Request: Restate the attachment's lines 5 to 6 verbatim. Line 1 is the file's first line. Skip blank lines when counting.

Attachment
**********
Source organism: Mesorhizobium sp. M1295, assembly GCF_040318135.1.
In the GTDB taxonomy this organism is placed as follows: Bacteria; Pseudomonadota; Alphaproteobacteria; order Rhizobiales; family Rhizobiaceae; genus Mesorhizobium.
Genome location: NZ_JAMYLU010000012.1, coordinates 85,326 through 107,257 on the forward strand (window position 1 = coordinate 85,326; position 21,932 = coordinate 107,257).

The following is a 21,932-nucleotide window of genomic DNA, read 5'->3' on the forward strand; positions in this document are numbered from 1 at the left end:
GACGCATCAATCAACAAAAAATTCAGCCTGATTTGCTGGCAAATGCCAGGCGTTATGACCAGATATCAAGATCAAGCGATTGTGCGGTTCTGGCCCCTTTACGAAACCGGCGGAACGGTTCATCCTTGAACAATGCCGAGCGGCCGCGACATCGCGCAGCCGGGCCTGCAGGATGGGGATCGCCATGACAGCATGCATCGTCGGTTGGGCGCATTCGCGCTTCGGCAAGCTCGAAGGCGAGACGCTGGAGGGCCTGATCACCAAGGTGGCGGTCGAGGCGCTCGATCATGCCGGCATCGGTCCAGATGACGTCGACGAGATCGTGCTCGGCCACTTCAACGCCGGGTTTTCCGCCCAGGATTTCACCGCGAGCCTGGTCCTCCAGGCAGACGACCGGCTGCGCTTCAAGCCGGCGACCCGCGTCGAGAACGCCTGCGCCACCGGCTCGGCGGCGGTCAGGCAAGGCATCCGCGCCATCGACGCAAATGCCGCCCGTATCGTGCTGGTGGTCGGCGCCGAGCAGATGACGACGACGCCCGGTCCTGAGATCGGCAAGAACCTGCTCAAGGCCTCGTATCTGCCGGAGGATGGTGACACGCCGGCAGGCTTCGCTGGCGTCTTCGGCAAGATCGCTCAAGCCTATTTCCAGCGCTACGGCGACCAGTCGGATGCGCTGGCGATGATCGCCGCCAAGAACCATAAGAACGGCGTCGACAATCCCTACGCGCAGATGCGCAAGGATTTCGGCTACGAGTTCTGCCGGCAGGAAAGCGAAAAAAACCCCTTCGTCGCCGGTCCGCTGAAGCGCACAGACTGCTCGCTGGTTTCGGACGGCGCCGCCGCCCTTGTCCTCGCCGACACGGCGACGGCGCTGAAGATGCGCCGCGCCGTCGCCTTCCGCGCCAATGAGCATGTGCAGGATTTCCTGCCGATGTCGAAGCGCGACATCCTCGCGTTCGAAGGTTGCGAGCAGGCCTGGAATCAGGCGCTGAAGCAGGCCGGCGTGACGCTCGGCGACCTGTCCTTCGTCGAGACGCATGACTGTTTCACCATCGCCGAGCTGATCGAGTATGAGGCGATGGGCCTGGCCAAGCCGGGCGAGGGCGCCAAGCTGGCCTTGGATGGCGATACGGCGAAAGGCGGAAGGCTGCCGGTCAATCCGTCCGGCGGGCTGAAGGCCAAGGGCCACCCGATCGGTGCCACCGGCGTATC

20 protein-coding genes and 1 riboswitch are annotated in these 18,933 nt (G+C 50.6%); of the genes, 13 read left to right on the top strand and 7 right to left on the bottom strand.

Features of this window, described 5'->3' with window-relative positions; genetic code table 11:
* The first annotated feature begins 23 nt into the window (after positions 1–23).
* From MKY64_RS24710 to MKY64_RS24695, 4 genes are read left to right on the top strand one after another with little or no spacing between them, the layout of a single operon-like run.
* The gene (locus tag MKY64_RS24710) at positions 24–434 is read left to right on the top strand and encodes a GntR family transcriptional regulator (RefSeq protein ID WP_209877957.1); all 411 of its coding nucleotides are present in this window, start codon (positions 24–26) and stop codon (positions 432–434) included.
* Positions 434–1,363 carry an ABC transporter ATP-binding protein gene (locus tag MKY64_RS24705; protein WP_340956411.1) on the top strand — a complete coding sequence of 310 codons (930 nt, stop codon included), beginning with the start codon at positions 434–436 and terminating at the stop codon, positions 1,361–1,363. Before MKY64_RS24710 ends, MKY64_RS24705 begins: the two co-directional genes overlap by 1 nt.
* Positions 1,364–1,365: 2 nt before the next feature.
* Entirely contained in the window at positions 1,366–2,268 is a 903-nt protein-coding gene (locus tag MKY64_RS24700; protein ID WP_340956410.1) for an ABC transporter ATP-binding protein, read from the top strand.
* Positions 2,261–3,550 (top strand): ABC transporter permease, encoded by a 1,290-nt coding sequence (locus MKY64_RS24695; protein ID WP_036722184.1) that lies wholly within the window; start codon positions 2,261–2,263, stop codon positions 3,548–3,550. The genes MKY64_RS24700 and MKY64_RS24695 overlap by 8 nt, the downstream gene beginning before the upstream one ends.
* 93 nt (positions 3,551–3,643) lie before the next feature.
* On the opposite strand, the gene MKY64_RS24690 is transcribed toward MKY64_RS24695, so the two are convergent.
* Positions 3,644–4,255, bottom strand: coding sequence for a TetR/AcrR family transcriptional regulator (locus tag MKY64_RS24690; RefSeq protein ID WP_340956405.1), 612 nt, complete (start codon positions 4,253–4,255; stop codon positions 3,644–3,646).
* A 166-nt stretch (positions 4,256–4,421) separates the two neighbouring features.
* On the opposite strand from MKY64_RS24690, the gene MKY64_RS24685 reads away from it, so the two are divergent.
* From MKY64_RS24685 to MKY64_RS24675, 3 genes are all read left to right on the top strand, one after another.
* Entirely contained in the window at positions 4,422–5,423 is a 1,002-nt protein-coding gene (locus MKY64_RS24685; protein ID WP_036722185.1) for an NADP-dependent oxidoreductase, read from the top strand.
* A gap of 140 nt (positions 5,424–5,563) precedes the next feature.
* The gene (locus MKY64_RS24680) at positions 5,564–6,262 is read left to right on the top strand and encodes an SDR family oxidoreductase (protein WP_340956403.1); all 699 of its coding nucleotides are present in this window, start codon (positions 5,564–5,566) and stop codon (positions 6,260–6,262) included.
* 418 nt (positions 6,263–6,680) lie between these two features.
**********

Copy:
GACGCATCAATCAACAAAAAATTCAGCCTGATTTGCTGGCAAATGCCAGGCGTTATGACCAGATATCAAGATCAAGCGATTGTGCGGTTCTGGCCCCTTTACGAAACCGGCGGAACGGTTCATCCTTGAACAATGCCGAGCGGCCGCGACATCGCGCAGCCGGGCCTGCAGGATGGGGATCGCCATGACAGCATGCATCGTCGGTTGGGCGCATTCGCGCTTCGGCAAGCTCGAAGGCGAGACGCTGGAGGGCCTGATCACCAAGGTGGCGGTCGAGGCGCTCGATCATGCCGGCATCGGTCCAGATGACGTCGACGAGATCGTGCTCGGCCACTTCAACGCCGGGTTTTCCGCCCAGGATTTCACCGCGAGCCTGGTCCTCCAGGCAGACGACCGGCTGCGCTTCAAGCCGGCGACCCGCGTCGAGAACGCCTGCGCCACCGGCTCGGCGGCGGTCAGGCAAGGCATCCGCGCCATCGACGCAAATGCCGCCCGTATCGTGCTGGTGGTCGGCGCCGAGCAGATGACGACGACGCCCGGTCCTGAGATCGGCAAGAACCTGCTCAAGGCCTCGTATCTGCCGGAGGATGGTGACACGCCGGCAGGCTTCGCTGGCGTCTTCGGCAAGATCGCTCAAGCCTATTTCCAGCGCTACGGCGACCAGTCGGATGCGCTGGCGATGATCGCCGCCAAGAACCATAAGAACGGCGTCGACAATCCCTACGCGCAGATGCGCAAGGATTTCGGCTACGAGTTCTGCCGGCAGGAAAGCGAAAAAAACCCCTTCGTCGCCGGTCCGCTGAAGCGCACAGACTGCTCGCTGGTTTCGGACGGCGCCGCCGCCCTTGTCCTCGCCGACACGGCGACGGCGCTGAAGATGCGCCGCGCCGTCGCCTTCCGCGCCAATGAGCATGTGCAGGATTTCCTGCCGATGTCGAAGCGCGACATCCTCGCGTTCGAAGGTTGCGAGCAGGCCTGGAATCAGGCGCTGAAGCAGGCCGGCGTGACGCTCGGCGACCTGTCCTTCGTCGAGACGCATGACTGTTTCACCATCGCCGAGCTGATCGAGTATGAGGCGATGGGCCTGGCCAAGCCGGGCGAGGGCGCCAAGCTGGCCTTGGATGGCGATACGGCGAAAGGCGGAAGGCTGCCGGTCAATCCGTCCGGCGGGCTGAAGGCCAAGGGCCACCCGATCGGTGCCACCGGCGTATC

20 protein-coding genes and 1 riboswitch are annotated in these 18,933 nt (G+C 50.6%); of the genes, 13 read left to right on the top strand and 7 right to left on the bottom strand.